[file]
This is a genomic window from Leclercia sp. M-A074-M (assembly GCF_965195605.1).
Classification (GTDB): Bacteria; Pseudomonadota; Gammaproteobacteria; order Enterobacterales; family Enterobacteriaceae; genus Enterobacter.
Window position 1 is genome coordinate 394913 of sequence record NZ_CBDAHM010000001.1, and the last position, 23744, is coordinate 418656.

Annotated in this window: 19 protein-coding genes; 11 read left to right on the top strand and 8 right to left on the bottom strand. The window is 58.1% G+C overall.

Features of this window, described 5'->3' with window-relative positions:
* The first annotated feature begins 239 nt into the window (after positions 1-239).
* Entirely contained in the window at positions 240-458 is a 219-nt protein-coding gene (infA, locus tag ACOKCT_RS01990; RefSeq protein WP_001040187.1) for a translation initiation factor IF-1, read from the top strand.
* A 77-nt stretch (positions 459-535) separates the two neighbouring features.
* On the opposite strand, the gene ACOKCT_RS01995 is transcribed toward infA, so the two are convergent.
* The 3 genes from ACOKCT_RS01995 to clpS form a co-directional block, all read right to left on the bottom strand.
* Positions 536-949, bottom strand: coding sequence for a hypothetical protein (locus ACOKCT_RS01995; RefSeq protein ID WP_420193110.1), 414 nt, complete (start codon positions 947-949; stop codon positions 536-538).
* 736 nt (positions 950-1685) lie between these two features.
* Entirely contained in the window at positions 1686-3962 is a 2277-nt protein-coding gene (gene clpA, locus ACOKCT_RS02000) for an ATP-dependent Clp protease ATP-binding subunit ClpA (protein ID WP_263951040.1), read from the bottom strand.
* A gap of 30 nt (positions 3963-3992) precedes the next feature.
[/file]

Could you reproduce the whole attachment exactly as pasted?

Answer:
This is a genomic window from Leclercia sp. M-A074-M (assembly GCF_965195605.1).
Classification (GTDB): Bacteria; Pseudomonadota; Gammaproteobacteria; order Enterobacterales; family Enterobacteriaceae; genus Enterobacter.
Window position 1 is genome coordinate 394913 of sequence record NZ_CBDAHM010000001.1, and the last position, 23744, is coordinate 418656.

Annotated in this window: 19 protein-coding genes; 11 read left to right on the top strand and 8 right to left on the bottom strand. The window is 58.1% G+C overall.

Features of this window, described 5'->3' with window-relative positions:
* The first annotated feature begins 239 nt into the window (after positions 1-239).
* Entirely contained in the window at positions 240-458 is a 219-nt protein-coding gene (infA, locus tag ACOKCT_RS01990; RefSeq protein WP_001040187.1) for a translation initiation factor IF-1, read from the top strand.
* A 77-nt stretch (positions 459-535) separates the two neighbouring features.
* On the opposite strand, the gene ACOKCT_RS01995 is transcribed toward infA, so the two are convergent.
* The 3 genes from ACOKCT_RS01995 to clpS form a co-directional block, all read right to left on the bottom strand.
* Positions 536-949, bottom strand: coding sequence for a hypothetical protein (locus ACOKCT_RS01995; RefSeq protein ID WP_420193110.1), 414 nt, complete (start codon positions 947-949; stop codon positions 536-538).
* 736 nt (positions 950-1685) lie between these two features.
* Entirely contained in the window at positions 1686-3962 is a 2277-nt protein-coding gene (gene clpA, locus ACOKCT_RS02000) for an ATP-dependent Clp protease ATP-binding subunit ClpA (protein ID WP_263951040.1), read from the bottom strand.
* A gap of 30 nt (positions 3963-3992) precedes the next feature.